Over the next few months, Anne and Mazarin negotiated with the leaders of the Paris parlement and finally reached an agreement with them.  This angered many nobles, however, because their demands for a greater voice in politics were ignored.  The parlementary Fronde launched in 1648 now gave way to the Fronde of the princes.  Revolts broke out in several provinces, often led by their royal governors or other prominent nobles.  Among those who turned against Mazarin was the prince of Condé.  Suspecting his treachery, Mazarin had him arrested in January 1650.  Condé’s supporters now fought against Mazarin, while he tried to win some of the original frondeurs over to his side.  By February 1651, however, Mazarin’s position had become so shaky that he and Anne agreed that he should leave the country.  Condé was released from prison and became the dominant figure in a new royal council.

            The various factions in the country continued to fight among themselves in the rest of 1651, and circumstances gradually permitted Anne to insist on the return of Mazarin.  In September 1651, Louis XIV was officially recognized as king, giving his mother stronger authority.  Condé revolted against being edged out of power, but the royalist forces were able to defeat him.  Support for a return to absolutist government grew in reaction to the most radical manifestation of the Fronde, the Ormée movement in Bordeaux.  Driven to extremes by the harsh treatment they had suffered from rival Fronde factions, the people of that city had risen up and formed a revolutionary government, claiming the right to govern themselves and dismiss officials such as the judges of their local parlement.  Rather than risk the spread of such dangerous ideas, nobles and parlement members preferred to help restore the authority of the king, even at the cost of allowing Mazarin to regain power.  By the fall of 1652, the last elements of frondeur resistance were crumbling; Mazarin returned to France as the young Louis XIV’s principal minister, a role he would maintain until his death in 1661.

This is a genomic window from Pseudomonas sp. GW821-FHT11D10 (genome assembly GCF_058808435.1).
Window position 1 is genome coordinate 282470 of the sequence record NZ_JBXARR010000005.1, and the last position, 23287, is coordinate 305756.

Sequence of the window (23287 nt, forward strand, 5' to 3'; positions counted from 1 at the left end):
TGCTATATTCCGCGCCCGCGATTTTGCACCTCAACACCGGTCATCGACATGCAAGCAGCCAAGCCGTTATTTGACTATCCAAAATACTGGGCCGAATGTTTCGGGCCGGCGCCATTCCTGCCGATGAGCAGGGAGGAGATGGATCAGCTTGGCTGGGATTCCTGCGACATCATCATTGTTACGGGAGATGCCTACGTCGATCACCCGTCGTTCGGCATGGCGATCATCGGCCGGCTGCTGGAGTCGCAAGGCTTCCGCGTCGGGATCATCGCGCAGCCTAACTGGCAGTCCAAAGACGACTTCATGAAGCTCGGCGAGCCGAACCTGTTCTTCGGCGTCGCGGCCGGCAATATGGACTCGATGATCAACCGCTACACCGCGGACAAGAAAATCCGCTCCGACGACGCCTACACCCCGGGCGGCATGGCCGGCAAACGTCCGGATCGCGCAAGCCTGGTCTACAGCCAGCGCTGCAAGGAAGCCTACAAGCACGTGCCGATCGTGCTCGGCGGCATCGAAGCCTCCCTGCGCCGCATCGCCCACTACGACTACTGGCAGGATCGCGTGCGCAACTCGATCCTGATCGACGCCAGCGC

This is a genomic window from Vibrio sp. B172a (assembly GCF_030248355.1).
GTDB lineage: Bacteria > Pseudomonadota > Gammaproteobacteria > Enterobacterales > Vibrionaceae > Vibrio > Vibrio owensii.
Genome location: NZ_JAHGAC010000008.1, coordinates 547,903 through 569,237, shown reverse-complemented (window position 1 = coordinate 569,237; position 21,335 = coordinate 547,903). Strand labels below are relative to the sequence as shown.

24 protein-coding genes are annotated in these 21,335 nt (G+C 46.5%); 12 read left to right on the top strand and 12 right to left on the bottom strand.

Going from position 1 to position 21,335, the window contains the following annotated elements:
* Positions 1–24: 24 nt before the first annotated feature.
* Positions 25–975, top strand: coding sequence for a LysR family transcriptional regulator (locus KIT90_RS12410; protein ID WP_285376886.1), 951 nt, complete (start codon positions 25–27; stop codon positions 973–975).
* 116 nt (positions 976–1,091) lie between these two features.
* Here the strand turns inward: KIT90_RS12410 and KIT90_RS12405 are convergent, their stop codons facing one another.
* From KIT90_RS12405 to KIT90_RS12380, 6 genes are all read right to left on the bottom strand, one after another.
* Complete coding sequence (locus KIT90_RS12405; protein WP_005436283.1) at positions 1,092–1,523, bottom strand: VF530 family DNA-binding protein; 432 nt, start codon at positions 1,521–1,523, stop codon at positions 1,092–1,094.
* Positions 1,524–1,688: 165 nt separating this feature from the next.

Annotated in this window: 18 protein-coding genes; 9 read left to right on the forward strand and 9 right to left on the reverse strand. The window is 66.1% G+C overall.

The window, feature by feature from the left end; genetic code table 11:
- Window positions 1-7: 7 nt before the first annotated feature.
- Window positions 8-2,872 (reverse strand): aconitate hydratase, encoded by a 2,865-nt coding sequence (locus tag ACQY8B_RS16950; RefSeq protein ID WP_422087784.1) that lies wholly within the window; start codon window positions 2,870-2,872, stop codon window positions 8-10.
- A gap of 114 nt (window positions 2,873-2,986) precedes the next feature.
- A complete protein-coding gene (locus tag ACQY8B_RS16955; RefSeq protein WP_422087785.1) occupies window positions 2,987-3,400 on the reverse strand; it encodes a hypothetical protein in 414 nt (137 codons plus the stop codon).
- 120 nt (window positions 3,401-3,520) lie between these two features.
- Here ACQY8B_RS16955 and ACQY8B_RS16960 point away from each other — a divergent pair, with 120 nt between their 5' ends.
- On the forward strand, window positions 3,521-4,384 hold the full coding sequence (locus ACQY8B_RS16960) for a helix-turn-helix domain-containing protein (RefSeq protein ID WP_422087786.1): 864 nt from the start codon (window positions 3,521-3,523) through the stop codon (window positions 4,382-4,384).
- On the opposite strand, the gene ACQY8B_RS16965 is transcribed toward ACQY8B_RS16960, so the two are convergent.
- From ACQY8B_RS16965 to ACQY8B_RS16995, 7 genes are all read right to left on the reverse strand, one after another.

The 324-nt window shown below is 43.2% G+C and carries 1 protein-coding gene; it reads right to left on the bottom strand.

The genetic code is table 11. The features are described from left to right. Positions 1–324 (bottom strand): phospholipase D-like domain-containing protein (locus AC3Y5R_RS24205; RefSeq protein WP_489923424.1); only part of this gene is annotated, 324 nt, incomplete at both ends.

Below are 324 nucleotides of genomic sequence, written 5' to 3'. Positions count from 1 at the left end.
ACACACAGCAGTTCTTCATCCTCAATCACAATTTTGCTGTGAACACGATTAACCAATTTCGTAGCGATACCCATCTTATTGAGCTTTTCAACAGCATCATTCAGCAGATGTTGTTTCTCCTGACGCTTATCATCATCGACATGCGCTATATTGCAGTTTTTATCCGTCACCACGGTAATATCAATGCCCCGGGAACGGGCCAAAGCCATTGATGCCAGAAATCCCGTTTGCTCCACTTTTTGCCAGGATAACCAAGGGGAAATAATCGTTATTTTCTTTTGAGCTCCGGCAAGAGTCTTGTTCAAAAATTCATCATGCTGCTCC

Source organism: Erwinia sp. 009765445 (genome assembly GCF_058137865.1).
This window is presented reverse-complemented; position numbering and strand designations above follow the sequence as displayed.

The Fronde has gone down in French history as a confusing episode with few permanent effects.  In contrast to the English Puritan revolution that occurred at the same time, the French rebels had no unifying program.  Much of the movement was directed against a single minister—Mazarin—and the divisions among the frondeurs became apparent when he withdrew from the scene.  The English revolution resulted in a permanent increase in the powers of Parliament.  The Fronde instead further discredited the notion of any limit on royal authority in France. 

            The experience of the Fronde had an especially significant impact on the young Louis XIV.  He was deeply marked by the experience of having to sneak out of his disobedient capital city in 1649.  When he became king, he would make sure that no such threat to his authority would ever arise again.  His insistence on his own absolute authority and his decision to move the royal palace from the center of Paris to an isolated location at Versailles reflected his memories of the Fronde.